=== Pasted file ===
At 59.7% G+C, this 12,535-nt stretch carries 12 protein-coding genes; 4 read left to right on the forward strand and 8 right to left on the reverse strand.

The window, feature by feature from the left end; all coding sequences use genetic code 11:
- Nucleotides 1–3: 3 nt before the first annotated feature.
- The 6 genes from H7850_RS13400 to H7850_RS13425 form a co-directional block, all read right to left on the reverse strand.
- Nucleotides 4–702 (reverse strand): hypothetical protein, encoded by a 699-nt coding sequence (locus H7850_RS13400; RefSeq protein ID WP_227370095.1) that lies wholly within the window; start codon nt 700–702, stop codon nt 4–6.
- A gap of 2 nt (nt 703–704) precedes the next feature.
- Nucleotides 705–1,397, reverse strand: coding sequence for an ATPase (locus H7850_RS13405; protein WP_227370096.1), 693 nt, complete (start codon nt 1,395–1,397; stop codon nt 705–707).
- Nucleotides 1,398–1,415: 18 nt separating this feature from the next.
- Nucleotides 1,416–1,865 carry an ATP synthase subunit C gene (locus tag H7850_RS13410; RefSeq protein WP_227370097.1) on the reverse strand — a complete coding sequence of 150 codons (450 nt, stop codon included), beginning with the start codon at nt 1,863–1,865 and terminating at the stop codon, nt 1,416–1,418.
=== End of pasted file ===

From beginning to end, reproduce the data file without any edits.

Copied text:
At 59.7% G+C, this 12,535-nt stretch carries 12 protein-coding genes; 4 read left to right on the forward strand and 8 right to left on the reverse strand.

The window, feature by feature from the left end; all coding sequences use genetic code 11:
- Nucleotides 1–3: 3 nt before the first annotated feature.
- The 6 genes from H7850_RS13400 to H7850_RS13425 form a co-directional block, all read right to left on the reverse strand.
- Nucleotides 4–702 (reverse strand): hypothetical protein, encoded by a 699-nt coding sequence (locus H7850_RS13400; RefSeq protein ID WP_227370095.1) that lies wholly within the window; start codon nt 700–702, stop codon nt 4–6.
- A gap of 2 nt (nt 703–704) precedes the next feature.
- Nucleotides 705–1,397, reverse strand: coding sequence for an ATPase (locus H7850_RS13405; protein WP_227370096.1), 693 nt, complete (start codon nt 1,395–1,397; stop codon nt 705–707).
- Nucleotides 1,398–1,415: 18 nt separating this feature from the next.
- Nucleotides 1,416–1,865 carry an ATP synthase subunit C gene (locus tag H7850_RS13410; RefSeq protein WP_227370097.1) on the reverse strand — a complete coding sequence of 150 codons (450 nt, stop codon included), beginning with the start codon at nt 1,863–1,865 and terminating at the stop codon, nt 1,416–1,418.